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Overview of eSignature Legality in Taiwan
Taiwan has legally recognized eSignatures since 2001 with The Electronic Signatures Act. This Act is enacted to encourage the use of electronic transactions, ensure the security of electronic transactions, and facilitate the development of electronic government and electronic commerce in Taiwan.
Electronic Signature Law
The Electronic Signatures Act defines that with the consent of the other party, an electronic record can be deployed as a declaration of intent.
Are eSignatures legal, admissible, and enforceable?
Summary of Law
Taiwan has a tiered eSignature legal model and recognizes digital signatures as a distinct type of eSignature.
eSignatures in Taiwan are broadly defined as “data attached to and associated with an electronic record, and executed with the intention of identifying and verifying the identity or qualification of the signatory of the electronic record and authenticating the electronic record.” Electronic signatures are valid as long as both parties agree to use this form on a contract or transaction. The following guidelines must be met for an electronic signature to be valid:
- Signed document may not be altered or tampered without signatory’s consent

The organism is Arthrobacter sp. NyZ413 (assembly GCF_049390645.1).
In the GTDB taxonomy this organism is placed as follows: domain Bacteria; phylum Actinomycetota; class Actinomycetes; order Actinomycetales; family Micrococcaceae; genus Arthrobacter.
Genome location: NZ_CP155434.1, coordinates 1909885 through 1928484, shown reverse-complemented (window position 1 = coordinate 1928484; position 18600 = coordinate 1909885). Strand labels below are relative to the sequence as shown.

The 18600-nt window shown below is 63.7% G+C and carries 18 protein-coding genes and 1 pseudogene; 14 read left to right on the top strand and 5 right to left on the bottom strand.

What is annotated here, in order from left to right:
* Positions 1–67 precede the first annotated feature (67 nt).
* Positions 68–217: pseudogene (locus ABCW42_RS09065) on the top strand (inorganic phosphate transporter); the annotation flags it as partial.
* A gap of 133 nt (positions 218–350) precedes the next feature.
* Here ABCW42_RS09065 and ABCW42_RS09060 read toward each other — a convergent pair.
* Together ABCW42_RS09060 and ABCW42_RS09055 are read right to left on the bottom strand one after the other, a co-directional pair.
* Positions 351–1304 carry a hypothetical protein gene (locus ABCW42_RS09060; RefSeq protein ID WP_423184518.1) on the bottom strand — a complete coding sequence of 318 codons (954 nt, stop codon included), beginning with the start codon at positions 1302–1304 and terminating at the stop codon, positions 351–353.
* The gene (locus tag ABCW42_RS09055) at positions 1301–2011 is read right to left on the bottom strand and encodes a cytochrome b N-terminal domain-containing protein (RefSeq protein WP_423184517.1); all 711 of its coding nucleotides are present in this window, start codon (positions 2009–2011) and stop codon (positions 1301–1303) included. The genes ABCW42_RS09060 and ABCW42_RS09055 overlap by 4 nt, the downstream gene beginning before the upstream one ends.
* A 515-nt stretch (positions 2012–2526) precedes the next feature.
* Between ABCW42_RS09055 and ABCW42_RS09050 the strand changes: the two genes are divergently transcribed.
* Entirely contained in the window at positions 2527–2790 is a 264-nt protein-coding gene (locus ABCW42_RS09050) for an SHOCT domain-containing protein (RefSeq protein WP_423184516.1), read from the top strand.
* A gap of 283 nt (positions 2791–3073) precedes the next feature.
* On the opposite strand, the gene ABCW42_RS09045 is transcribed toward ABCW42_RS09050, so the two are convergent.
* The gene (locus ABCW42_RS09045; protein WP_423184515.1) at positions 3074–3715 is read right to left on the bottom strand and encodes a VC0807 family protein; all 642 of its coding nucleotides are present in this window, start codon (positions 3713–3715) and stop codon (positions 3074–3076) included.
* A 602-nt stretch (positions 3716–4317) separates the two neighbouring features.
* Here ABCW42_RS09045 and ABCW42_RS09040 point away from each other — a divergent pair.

- Signed document must be accessible by both parties
- Administrative regulation does not prohibit the use of eSignature
In some stances when the digital signatures are required, they need to meet the following criteria to be equivalent to handwritten signatures.
- It shall be supported by a certificate issued by a certification service provider whose certification practice statement is approved by the Taiwanese government
- The certificate is still valid and is not used contrary to its limitation of use
The tiered eSignature legal model in Taiwan allows companies to select the type of eSignatures to use while conducting their business.
eSignatures are not recommended for:
- Documents requiring notarization
- Power of Attorney
- Certain banking, insurance and financial documents
- Real estate transfers
Disclaimer: This information is intended for general informational purposes only. It is meant to help companies understand the legal framework used for eSignature legality. This is not intended to be legal advice and should not be a substitute for professional legal advice. Consult a licensed attorney for legal advice or representation.